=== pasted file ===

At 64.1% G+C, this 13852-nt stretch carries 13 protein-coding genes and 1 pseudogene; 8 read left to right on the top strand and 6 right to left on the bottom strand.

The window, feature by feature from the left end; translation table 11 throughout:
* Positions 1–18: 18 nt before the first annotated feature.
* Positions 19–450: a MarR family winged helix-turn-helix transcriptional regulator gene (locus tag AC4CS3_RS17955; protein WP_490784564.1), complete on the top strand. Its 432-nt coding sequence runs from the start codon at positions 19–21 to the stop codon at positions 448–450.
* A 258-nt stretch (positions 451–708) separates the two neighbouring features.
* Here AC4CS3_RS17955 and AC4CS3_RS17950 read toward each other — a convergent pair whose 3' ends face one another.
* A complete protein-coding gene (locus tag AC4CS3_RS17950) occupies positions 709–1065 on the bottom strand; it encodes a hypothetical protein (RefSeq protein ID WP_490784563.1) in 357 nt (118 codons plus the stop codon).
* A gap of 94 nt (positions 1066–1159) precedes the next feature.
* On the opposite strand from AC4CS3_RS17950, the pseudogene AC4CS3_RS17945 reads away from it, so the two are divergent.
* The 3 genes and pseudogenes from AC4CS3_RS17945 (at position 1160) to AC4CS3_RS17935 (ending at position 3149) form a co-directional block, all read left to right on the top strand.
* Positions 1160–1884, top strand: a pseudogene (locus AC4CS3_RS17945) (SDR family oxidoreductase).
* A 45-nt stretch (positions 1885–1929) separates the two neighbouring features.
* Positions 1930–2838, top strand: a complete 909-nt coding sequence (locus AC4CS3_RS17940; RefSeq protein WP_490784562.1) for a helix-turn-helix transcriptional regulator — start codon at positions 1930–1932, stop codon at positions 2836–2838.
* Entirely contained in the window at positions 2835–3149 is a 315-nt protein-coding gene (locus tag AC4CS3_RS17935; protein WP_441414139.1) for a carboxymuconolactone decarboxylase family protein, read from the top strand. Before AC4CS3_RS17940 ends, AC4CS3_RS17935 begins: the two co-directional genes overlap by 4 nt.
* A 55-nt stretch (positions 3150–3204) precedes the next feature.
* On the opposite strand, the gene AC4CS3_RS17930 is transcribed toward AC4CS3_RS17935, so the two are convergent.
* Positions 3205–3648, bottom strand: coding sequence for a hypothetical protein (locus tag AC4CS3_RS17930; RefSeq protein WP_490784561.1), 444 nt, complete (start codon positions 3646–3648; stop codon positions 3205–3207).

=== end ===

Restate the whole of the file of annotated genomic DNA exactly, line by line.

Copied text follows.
At 64.1% G+C, this 13852-nt stretch carries 13 protein-coding genes and 1 pseudogene; 8 read left to right on the top strand and 6 right to left on the bottom strand.

The window, feature by feature from the left end; translation table 11 throughout:
* Positions 1–18: 18 nt before the first annotated feature.
* Positions 19–450: a MarR family winged helix-turn-helix transcriptional regulator gene (locus tag AC4CS3_RS17955; protein WP_490784564.1), complete on the top strand. Its 432-nt coding sequence runs from the start codon at positions 19–21 to the stop codon at positions 448–450.
* A 258-nt stretch (positions 451–708) separates the two neighbouring features.
* Here AC4CS3_RS17955 and AC4CS3_RS17950 read toward each other — a convergent pair whose 3' ends face one another.
* A complete protein-coding gene (locus tag AC4CS3_RS17950) occupies positions 709–1065 on the bottom strand; it encodes a hypothetical protein (RefSeq protein ID WP_490784563.1) in 357 nt (118 codons plus the stop codon).
* A gap of 94 nt (positions 1066–1159) precedes the next feature.
* On the opposite strand from AC4CS3_RS17950, the pseudogene AC4CS3_RS17945 reads away from it, so the two are divergent.
* The 3 genes and pseudogenes from AC4CS3_RS17945 (at position 1160) to AC4CS3_RS17935 (ending at position 3149) form a co-directional block, all read left to right on the top strand.
* Positions 1160–1884, top strand: a pseudogene (locus AC4CS3_RS17945) (SDR family oxidoreductase).
* A 45-nt stretch (positions 1885–1929) separates the two neighbouring features.
* Positions 1930–2838, top strand: a complete 909-nt coding sequence (locus AC4CS3_RS17940; RefSeq protein WP_490784562.1) for a helix-turn-helix transcriptional regulator — start codon at positions 1930–1932, stop codon at positions 2836–2838.
* Entirely contained in the window at positions 2835–3149 is a 315-nt protein-coding gene (locus tag AC4CS3_RS17935; protein WP_441414139.1) for a carboxymuconolactone decarboxylase family protein, read from the top strand. Before AC4CS3_RS17940 ends, AC4CS3_RS17935 begins: the two co-directional genes overlap by 4 nt.
* A 55-nt stretch (positions 3150–3204) precedes the next feature.
* On the opposite strand, the gene AC4CS3_RS17930 is transcribed toward AC4CS3_RS17935, so the two are convergent.
* Positions 3205–3648, bottom strand: coding sequence for a hypothetical protein (locus tag AC4CS3_RS17930; RefSeq protein WP_490784561.1), 444 nt, complete (start codon positions 3646–3648; stop codon positions 3205–3207).